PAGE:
The Foot Woman

It all started with an in-growing toenail, and a very painful one at that. At least that’s what my dear wife, Lara, told me and she should know as it was her nail that was doing  the in-growing. The doctor had done his bit, the out-patients department at the local hospital had done theirs, and I had done all the house work while Madam had barked out orders from a reclining chair.

‘Don’t forget,’ she declared one morning, just after breakfast, ‘I’ve got an appointment with the chiropodist later.’

‘Yes dear,’ I replied fighting a losing battle with a pile of dust on the mantelpiece. ‘Half ten’. I said and hoped she would be done before the Test match coverage started on television at eleven.

‘You won’t miss the football,’ she said. She called any game with a ball in it ‘football’, and even some that didn’t come to think of it.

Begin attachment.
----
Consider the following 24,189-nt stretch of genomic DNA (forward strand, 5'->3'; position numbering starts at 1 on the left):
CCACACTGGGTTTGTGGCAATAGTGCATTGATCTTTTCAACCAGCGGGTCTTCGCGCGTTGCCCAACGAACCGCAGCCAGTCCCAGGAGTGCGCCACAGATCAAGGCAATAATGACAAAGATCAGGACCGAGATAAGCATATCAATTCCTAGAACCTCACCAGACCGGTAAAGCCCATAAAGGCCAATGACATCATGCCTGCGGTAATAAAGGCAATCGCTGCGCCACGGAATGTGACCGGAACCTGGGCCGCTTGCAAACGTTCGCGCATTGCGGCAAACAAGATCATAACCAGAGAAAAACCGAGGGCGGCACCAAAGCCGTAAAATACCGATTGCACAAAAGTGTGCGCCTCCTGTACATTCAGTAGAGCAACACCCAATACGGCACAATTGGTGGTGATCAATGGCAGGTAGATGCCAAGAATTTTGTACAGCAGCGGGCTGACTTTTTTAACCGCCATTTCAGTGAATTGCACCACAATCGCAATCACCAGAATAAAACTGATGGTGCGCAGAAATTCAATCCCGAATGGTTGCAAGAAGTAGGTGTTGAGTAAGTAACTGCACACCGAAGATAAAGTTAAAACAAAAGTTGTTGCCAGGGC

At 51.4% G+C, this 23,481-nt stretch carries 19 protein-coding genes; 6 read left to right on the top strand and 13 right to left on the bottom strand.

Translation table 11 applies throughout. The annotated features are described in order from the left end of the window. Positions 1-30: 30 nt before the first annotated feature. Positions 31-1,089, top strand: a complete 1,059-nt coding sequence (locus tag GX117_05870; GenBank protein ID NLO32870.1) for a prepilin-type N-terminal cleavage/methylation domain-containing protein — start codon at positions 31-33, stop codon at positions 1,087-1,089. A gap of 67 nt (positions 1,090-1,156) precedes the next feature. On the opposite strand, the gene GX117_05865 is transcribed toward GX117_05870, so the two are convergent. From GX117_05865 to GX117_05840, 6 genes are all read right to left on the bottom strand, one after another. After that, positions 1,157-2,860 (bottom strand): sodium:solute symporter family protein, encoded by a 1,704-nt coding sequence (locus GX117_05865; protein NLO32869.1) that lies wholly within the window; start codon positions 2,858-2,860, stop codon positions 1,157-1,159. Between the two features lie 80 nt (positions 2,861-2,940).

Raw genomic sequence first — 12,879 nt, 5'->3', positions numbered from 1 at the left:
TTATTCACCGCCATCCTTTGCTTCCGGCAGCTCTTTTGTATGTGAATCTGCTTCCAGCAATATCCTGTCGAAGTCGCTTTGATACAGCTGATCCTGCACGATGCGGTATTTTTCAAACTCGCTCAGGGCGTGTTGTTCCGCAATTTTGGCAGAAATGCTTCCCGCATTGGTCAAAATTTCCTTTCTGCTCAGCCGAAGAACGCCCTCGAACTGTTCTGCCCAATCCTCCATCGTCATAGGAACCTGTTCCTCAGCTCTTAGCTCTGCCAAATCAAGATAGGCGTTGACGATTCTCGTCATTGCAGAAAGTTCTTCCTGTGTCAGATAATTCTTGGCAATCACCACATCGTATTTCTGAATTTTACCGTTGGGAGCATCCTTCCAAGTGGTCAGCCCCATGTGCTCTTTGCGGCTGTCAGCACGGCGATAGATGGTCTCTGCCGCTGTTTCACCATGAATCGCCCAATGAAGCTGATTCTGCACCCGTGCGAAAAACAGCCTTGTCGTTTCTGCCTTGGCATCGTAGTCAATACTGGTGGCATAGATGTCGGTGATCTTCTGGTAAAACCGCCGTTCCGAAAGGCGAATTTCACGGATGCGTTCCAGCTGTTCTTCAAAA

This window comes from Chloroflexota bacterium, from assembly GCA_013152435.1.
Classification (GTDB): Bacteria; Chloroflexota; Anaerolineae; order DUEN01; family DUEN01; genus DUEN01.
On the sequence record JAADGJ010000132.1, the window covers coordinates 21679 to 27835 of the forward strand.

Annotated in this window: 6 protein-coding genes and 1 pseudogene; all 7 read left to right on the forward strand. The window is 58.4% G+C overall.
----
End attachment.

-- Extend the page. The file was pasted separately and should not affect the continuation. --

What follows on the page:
‘No dear’, I sighed and blew the offending dust onto the top of a bookcase.

We pulled up outside the clinic,’ I’ll wait in the car,’ I said, tuning the radio into the pre cricket commentary.

Lara gave me one of her looks, not exactly one of loving helplessness, more sort of, ‘You better be here when I’ve finished with the bloodshed mate!’ Not wishing to appear in a hurry, I got out and opened the back passenger door, removed her crutches and manhandled her out of the car, through the front doors of the clinic and into the waiting room.

It was when I wandered over to the magazine rack that I first saw him.

Why I hadn’t noticed him before, and he was breathtakingly noticeable, was entirely due, looking back on it, to my thoughts on whether I could safely nip down the road to the White lion, embrace a swift half of bitter and watch the first few overs of the test match on their television while the memsahib was under the knife, therefore in no fit state to debate.